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« Ah, the pathos: The droning of self-excommunicates | Main | The Point Radio: Foul Play »

June 01, 2009

Daily roundup

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Rolley Haggard

Re: “Another One Gets Off the Evangelical Bus: Thoughts on a De-Conversion".

A common theme in almost all the “why I walked away from Christianity” pieces I’ve read is described by BeAttitude thusly –

“God allows horrible atrocities to be committed against innocent men, women and children every day.”

What if God were unable to prevent those horrible atrocities? Not physically unable, of course – He has the sheer might to do anything. But *legally* unable to prevent them, in the same way that He is legally/morally unable to *make* us choose Him as our God (to do so would violate our free will).

What if the curse pronounced in Eden cannot be lawfully lifted until the restoration of all things at the resurrection? If such a principle exists, might it not explain why God, with His “furious longing” (thanks, SBK) cannot prevent atrocities from happening?

By the way, that is not a rhetorical question.

To conclude otherwise (it seems to me) is to conclude that the way things presently are is the way God intended them to be. That flies not only in the face of what Rachel Barkey said (http://thepoint.breakpoint.org/2009/05/a-patient-god.html#comments ), but (I would hope) also in the face of reason and revelation.

God is either good or He is a devil. It takes too much faith to conclude the latter.

LeeQuod

Rolley, I agree in principle. (In practice, I think it not quite that simple; how can we know that some atrocity does not prevent a greater atrocity, or result in some great good? We judge an event in isolation, but God sees from the beginning of time to the end.)

I disagree, though, that your excellent answer is the right one for this question, which claims that these people are "innocent". But we know that's not true. We're all deserving of whatever God would throw at us - or, would not prevent.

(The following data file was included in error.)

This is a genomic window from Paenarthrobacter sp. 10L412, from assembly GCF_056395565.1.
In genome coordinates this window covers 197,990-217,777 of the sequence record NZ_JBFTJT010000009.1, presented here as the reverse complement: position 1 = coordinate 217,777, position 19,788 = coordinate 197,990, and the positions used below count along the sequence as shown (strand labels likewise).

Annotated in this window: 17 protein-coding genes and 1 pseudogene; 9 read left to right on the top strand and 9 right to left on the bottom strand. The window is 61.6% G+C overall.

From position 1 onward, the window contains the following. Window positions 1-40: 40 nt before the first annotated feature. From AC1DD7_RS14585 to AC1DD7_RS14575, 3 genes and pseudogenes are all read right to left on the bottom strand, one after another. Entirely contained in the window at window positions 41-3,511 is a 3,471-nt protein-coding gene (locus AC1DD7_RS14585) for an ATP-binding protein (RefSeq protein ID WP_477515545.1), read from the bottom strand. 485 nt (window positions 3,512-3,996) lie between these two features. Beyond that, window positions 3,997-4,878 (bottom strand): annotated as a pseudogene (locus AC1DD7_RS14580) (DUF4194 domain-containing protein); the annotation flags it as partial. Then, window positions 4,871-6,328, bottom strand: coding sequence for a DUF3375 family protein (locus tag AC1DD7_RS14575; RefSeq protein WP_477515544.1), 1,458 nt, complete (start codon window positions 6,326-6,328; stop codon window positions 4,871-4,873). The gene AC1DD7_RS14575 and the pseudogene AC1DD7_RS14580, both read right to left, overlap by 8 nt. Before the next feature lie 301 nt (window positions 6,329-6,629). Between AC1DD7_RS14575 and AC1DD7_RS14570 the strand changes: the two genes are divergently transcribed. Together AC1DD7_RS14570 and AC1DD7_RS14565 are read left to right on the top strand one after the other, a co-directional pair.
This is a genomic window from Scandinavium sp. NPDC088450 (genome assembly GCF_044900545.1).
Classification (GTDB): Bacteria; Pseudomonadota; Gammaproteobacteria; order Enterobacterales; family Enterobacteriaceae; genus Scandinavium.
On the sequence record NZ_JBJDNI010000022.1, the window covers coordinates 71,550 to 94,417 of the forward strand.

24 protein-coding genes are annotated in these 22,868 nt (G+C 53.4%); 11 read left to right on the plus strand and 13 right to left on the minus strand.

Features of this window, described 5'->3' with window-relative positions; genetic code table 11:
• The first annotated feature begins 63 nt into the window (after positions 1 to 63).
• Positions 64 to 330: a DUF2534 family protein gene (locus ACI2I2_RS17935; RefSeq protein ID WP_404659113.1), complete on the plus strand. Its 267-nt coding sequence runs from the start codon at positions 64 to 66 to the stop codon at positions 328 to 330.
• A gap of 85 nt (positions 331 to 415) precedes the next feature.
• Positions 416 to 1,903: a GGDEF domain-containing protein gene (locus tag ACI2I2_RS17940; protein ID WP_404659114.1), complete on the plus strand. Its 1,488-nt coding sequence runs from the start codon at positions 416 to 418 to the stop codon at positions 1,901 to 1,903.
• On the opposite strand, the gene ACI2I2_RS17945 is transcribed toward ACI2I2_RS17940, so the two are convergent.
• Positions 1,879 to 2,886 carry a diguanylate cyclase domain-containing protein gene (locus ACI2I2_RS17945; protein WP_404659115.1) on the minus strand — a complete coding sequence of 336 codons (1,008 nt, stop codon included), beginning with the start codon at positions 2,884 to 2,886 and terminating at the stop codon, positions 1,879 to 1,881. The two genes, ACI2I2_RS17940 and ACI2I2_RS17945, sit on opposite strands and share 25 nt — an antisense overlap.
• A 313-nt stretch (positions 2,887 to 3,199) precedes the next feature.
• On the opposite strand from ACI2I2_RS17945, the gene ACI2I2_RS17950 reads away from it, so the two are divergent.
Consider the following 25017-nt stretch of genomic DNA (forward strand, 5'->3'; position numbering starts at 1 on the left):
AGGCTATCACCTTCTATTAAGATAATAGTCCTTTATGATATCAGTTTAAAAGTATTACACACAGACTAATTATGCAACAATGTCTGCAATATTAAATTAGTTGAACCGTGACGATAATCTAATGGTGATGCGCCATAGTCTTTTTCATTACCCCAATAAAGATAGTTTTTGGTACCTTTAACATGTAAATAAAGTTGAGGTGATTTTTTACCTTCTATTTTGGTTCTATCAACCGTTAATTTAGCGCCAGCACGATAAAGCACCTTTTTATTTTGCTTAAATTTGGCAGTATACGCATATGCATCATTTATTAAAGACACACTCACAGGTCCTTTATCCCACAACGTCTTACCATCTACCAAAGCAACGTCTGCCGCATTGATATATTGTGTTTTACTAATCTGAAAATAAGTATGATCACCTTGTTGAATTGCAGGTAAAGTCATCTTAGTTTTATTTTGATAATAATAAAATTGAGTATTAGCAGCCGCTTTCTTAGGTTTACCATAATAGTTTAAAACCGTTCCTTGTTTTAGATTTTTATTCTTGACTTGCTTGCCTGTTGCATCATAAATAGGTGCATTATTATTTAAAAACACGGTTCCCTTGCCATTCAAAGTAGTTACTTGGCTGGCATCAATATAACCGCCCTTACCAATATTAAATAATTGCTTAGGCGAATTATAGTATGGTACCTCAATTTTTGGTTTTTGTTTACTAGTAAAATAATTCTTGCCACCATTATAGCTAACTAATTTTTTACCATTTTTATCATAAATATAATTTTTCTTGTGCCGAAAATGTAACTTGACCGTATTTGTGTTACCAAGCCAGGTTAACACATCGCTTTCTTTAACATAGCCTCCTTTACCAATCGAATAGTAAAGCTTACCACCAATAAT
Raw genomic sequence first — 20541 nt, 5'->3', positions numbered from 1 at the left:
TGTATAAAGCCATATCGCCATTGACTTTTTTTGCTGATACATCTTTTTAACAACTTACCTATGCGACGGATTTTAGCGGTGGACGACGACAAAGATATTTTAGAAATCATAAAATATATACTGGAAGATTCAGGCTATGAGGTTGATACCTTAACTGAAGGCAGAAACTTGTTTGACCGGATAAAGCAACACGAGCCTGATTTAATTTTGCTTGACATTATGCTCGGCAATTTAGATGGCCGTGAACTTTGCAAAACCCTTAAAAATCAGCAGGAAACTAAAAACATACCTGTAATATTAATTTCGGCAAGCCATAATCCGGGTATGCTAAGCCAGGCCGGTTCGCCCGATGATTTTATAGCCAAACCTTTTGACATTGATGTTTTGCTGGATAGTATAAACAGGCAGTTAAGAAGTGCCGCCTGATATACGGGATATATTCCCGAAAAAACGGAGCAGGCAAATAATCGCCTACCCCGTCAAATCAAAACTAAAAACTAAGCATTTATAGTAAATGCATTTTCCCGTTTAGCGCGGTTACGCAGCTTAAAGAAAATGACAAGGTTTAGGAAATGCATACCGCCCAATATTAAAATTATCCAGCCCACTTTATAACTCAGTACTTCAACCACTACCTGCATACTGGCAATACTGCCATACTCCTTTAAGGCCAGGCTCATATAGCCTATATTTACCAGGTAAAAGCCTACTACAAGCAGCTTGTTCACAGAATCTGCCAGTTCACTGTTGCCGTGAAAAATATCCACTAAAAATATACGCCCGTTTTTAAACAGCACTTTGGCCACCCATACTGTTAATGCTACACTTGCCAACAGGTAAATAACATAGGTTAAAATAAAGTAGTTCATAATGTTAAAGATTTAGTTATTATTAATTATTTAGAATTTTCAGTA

And even if we were innocent, who are we to tell God, our creator, what to do with us, any more than a pot should tell the potter whether to shape it or throw away the clay? We are not the judges, but the judged.

As usual, unbelievers want to become more powerful than God, to be able to put Him in His place. At bottom, this question is about the emotions of a power struggle between a Parent and a child.

So while I respect your reasoning, I think you've granted the original question validity it should not have.

Rolley Haggard

LeeQuod,

I used to come at this question in the same way. I will cut to the chase and say I have since concluded that some things “we’ve always been taught” are not quite precise. And, as in rocket science, sometimes “not quite” can result in dramatic differences at the end of the voyage.

Example of something we’ve always been taught –

“Sometimes bad things are good (e.g., the crucifixion of Christ).” No. If a thing is bad it is always bad. Bad things are never good. The more precise articulation is that sometimes we (and God) must choose between evils. But they are still evil, albeit necessitated evil.

Again, the cross of Christ is a perfect example. The choice of a lesser evil (Christ’s death) does not make it “good.” It merely brings good out of evil. In biblical parlance, it redeems. Quite a different thing from saying it was all a part of some “good” inscrutable plan from eternity past.

You will perhaps disagree, but I don’t think God planned/permitted Lucifer’s fall so He could get glory in the redemptive work of Christ. He responded to bring good out of evil. And because He is God, the good that will come out of evil will be greater than the good that would have been had the evil never occurred. That says nothing salutary about evil – it says everything about the greatness of God.

In heaven there will be nothing truly unpleasant. Why? Couldn’t God continue to put us through unpleasant hardship and, by popular definitions, still call it “good”? No. It won’t be there because it isn’t good. Not then, and not now. Suffering is necessitated here because of sin (as you noted in the parent/child analogy. Until kids are perfect, they will need spankings. But you sure better not be spanking your kid in heaven.) Until evil is destroyed, evil must be exploited to destroy evil. War must be used to end all wars. That doesn’t make war good. It only makes it necessary.

The point is, those who see horrible atrocities are right – if God is both and good and powerful, then He ought to prevent them. And He is working to do just that, but there is a sequence and a process to things. You first have to rescue the drowning before you destroy the one who threw them in the water.